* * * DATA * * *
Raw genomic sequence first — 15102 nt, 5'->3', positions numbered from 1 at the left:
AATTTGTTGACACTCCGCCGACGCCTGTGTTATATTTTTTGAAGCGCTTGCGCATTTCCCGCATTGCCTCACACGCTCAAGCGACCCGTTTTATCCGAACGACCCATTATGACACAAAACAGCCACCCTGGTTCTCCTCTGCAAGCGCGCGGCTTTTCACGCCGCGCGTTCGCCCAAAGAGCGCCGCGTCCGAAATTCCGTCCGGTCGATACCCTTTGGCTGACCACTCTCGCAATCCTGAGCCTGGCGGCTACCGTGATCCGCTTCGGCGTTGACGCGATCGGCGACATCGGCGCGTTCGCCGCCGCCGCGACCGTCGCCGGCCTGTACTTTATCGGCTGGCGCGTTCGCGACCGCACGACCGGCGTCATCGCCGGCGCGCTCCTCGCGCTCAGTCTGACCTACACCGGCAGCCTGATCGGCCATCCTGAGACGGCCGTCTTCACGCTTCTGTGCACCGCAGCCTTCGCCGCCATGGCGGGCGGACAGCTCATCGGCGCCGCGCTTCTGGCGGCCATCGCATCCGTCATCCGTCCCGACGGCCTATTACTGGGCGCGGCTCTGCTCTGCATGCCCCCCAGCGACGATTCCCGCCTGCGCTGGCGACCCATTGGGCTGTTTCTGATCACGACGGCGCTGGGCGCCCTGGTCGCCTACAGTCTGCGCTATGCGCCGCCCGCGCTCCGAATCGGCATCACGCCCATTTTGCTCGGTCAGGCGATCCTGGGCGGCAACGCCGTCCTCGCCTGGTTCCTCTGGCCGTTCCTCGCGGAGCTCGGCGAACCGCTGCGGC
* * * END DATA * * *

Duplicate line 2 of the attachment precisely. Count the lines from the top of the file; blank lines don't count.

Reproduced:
AATTTGTTGACACTCCGCCGACGCCTGTGTTATATTTTTTGAAGCGCTTGCGCATTTCCCGCATTGCCTCACACGCTCAAGCGACCCGTTTTATCCGAACGACCCATTATGACACAAAACAGCCACCCTGGTTCTCCTCTGCAAGCGCGCGGCTTTTCACGCCGCGCGTTCGCCCAAAGAGCGCCGCGTCCGAAATTCCGTCCGGTCGATACCCTTTGGCTGACCACTCTCGCAATCCTGAGCCTGGCGGCTACCGTGATCCGCTTCGGCGTTGACGCGATCGGCGACATCGGCGCGTTCGCCGCCGCCGCGACCGTCGCCGGCCTGTACTTTATCGGCTGGCGCGTTCGCGACCGCACGACCGGCGTCATCGCCGGCGCGCTCCTCGCGCTCAGTCTGACCTACACCGGCAGCCTGATCGGCCATCCTGAGACGGCCGTCTTCACGCTTCTGTGCACCGCAGCCTTCGCCGCCATGGCGGGCGGACAGCTCATCGGCGCCGCGCTTCTGGCGGCCATCGCATCCGTCATCCGTCCCGACGGCCTATTACTGGGCGCGGCTCTGCTCTGCATGCCCCCCAGCGACGATTCCCGCCTGCGCTGGCGACCCATTGGGCTGTTTCTGATCACGACGGCGCTGGGCGCCCTGGTCGCCTACAGTCTGCGCTATGCGCCGCCCGCGCTCCGAATCGGCATCACGCCCATTTTGCTCGGTCAGGCGATCCTGGGCGGCAACGCCGTCCTCGCCTGGTTCCTCTGGCCGTTCCTCGCGGAGCTCGGCGAACCGCTGCGGC